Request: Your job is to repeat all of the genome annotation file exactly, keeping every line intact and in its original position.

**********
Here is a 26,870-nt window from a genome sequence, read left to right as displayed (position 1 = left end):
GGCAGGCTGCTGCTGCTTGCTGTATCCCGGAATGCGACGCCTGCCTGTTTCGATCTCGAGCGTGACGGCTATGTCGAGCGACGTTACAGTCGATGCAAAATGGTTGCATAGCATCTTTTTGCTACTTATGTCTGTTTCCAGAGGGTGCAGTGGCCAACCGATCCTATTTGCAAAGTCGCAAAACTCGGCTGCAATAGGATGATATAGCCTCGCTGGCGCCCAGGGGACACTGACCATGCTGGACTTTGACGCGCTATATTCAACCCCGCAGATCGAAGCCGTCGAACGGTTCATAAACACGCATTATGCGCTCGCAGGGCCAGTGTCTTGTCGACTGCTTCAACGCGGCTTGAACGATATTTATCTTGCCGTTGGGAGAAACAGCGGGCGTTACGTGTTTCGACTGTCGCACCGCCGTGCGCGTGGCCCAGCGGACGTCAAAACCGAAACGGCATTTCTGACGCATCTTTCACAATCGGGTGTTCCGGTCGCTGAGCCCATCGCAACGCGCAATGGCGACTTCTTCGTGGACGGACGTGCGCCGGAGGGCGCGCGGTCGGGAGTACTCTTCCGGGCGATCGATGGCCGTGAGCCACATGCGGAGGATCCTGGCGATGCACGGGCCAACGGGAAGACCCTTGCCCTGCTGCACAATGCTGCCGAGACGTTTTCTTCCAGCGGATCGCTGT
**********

Here is a 26,870-nt window from a genome sequence, read left to right as displayed (position 1 = left end):
GGCAGGCTGCTGCTGCTTGCTGTATCCCGGAATGCGACGCCTGCCTGTTTCGATCTCGAGCGTGACGGCTATGTCGAGCGACGTTACAGTCGATGCAAAATGGTTGCATAGCATCTTTTTGCTACTTATGTCTGTTTCCAGAGGGTGCAGTGGCCAACCGATCCTATTTGCAAAGTCGCAAAACTCGGCTGCAATAGGATGATATAGCCTCGCTGGCGCCCAGGGGACACTGACCATGCTGGACTTTGACGCGCTATATTCAACCCCGCAGATCGAAGCCGTCGAACGGTTCATAAACACGCATTATGCGCTCGCAGGGCCAGTGTCTTGTCGACTGCTTCAACGCGGCTTGAACGATATTTATCTTGCCGTTGGGAGAAACAGCGGGCGTTACGTGTTTCGACTGTCGCACCGCCGTGCGCGTGGCCCAGCGGACGTCAAAACCGAAACGGCATTTCTGACGCATCTTTCACAATCGGGTGTTCCGGTCGCTGAGCCCATCGCAACGCGCAATGGCGACTTCTTCGTGGACGGACGTGCGCCGGAGGGCGCGCGGTCGGGAGTACTCTTCCGGGCGATCGATGGCCGTGAGCCACATGCGGAGGATCCTGGCGATGCACGGGCCAACGGGAAGACCCTTGCCCTGCTGCACAATGCTGCCGAGACGTTTTCTTCCAGCGGATCGCTGT